Any piece of code that is going to use a lot of CPU time should be carefully optimized. Finding the right algorithm is more likely to be important than doing low-level optimizations. Also such optimizations are usually done by the compiler (in our case GCC), so it is always good to know your compiler in order to keep the amount of work to a minimum.
If you're in need of extreme performance, basic speed optimization tricks can help:
Many mobile devices do not have a floating-point unit (FPU). Their floating-point operations are done in software. That results in much slower processing than on regular PCs. To improve performance, the best way to deal with decimals on these devices is to use fixed-point arithmetic with integers (see, for example, http://en.wikipedia.org/wiki/Fixed-point_arithmetic).
MoSync syscalls (defined in maapi.h) incorporate platform-dependant code that is optimized for the architecture they are running on. Try to use them as much as possible, even if the same functionality is possible to re-implement in other ways. This will not only make things faster, but also smaller.
Divisions may be really slow as they aren't available natively on most ARM processors. Use shifts when possible or pre-calculate reciprocal 1/x values and do multiplications instead.
If you have to read a lot of small pieces of data from a data object, try to buffer data in memory. Doing a lot of calls to maReadData may be slow.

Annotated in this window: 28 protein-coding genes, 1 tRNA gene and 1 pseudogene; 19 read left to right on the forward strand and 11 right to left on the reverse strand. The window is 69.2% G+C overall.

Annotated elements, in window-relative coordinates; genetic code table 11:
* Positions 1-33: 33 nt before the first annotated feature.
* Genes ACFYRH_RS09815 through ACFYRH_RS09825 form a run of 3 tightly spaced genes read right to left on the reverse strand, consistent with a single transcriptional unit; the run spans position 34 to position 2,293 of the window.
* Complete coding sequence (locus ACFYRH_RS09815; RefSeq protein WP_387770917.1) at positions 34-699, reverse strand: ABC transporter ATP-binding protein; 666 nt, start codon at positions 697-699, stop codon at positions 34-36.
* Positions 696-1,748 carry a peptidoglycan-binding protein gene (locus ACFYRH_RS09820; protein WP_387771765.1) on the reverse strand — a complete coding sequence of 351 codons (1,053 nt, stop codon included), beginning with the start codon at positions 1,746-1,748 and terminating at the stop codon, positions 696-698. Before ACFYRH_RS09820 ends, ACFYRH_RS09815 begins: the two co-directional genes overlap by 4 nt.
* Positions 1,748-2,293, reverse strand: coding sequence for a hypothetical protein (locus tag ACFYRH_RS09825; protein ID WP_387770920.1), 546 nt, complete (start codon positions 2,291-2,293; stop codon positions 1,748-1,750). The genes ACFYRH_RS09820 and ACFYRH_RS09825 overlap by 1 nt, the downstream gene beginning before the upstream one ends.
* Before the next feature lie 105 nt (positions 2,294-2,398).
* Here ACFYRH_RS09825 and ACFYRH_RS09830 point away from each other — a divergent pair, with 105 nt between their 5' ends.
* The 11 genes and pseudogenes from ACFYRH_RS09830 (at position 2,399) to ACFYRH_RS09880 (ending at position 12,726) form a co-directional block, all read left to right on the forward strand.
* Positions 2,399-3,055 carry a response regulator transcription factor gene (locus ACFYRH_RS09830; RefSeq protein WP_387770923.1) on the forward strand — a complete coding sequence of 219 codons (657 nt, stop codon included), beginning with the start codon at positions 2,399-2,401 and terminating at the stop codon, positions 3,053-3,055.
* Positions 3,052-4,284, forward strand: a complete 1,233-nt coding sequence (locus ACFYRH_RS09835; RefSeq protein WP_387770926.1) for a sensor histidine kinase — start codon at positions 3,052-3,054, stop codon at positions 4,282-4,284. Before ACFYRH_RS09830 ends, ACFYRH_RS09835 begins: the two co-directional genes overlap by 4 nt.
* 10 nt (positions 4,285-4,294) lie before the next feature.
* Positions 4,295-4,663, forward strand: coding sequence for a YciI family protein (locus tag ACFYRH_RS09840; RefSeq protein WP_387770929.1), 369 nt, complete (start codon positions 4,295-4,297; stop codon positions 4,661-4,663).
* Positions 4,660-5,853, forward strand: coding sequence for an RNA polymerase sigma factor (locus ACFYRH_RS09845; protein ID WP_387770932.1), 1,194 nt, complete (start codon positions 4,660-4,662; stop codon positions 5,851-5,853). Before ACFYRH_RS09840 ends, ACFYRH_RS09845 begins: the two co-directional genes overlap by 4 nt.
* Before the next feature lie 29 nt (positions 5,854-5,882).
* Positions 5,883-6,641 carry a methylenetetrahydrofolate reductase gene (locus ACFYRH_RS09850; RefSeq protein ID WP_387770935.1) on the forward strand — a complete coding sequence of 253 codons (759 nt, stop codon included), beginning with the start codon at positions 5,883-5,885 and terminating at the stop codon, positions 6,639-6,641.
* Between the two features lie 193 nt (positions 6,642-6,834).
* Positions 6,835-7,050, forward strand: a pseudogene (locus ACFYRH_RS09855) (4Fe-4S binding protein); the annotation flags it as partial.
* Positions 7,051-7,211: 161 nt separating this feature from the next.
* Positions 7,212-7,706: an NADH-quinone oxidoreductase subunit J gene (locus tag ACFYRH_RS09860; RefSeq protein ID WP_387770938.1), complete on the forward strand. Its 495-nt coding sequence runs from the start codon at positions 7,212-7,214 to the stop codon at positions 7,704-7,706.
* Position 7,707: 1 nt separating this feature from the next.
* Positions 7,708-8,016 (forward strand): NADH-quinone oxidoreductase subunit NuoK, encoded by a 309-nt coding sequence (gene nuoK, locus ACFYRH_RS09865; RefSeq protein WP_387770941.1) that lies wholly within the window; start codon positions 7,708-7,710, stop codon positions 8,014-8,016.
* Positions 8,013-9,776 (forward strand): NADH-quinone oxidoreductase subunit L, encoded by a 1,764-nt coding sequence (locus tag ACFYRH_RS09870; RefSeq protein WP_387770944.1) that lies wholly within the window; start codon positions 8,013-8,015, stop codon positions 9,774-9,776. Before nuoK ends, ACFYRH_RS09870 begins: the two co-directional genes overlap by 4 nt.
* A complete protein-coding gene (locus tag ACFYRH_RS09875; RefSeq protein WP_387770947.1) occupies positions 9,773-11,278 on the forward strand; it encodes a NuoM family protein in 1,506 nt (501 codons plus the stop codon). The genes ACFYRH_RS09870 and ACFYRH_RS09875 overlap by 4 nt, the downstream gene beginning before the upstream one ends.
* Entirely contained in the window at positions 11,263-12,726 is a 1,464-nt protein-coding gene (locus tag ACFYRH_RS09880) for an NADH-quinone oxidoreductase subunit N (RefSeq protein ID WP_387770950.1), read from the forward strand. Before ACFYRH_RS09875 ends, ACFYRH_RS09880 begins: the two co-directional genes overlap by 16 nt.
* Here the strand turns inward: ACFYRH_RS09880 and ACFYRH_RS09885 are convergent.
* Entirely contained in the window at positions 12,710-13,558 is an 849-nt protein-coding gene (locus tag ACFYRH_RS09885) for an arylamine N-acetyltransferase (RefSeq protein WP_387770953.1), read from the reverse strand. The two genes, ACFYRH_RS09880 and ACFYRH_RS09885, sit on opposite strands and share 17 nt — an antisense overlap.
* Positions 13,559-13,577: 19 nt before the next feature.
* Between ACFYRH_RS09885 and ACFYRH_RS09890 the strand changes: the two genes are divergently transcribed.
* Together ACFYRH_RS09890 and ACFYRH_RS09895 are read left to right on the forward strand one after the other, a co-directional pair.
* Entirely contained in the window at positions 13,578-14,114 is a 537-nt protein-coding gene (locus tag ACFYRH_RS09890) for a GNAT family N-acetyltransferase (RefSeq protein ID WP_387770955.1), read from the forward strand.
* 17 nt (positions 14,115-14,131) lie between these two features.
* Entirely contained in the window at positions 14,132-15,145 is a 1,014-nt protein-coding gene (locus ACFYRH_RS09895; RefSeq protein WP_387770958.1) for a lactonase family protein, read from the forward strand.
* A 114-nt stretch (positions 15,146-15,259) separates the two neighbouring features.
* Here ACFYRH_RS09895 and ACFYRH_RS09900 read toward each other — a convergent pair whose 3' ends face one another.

If your application needs to read from and write to memory a lot, try to access memory as integers whenever possible. This is even more important when targeting Android and Java ME devices. XML parsing, for instance, relies on heavy use of byte accesses. Whenever possible use some more approriate binary format.
Try experimenting with different GCC optimization flags (right-click on your project and select Build Configurations > Manage > Build Settings > Compiler Flags > Additional GCC Switches). The -o3 swtich should in most cases be slightly faster than -o2, although it may slightly enlarge the size of the binary.
It's worth mentioning that if you are used to programming in Java, you tend to use as few classes as possible, due to their size and speed overhead. But C++ objects are pretty lightweight and faster than their Java equivalent so you do not need to be so restricted.
MoSync features a recompiler that transforms MoSync code into native ARM code at start up. For CPU-intensive applications, the recompiler can provide a substantial speed boost. As of June 2010, this recompiler is available on Windows Mobile, Symbian s60v3 and s60v5. Work is in progress to bring the recompiler to s60v2 and Android. (on our MDLbenchmark test on Symbian 5th edition, the MoSync ARM recompiler increased performance by more than 300%.)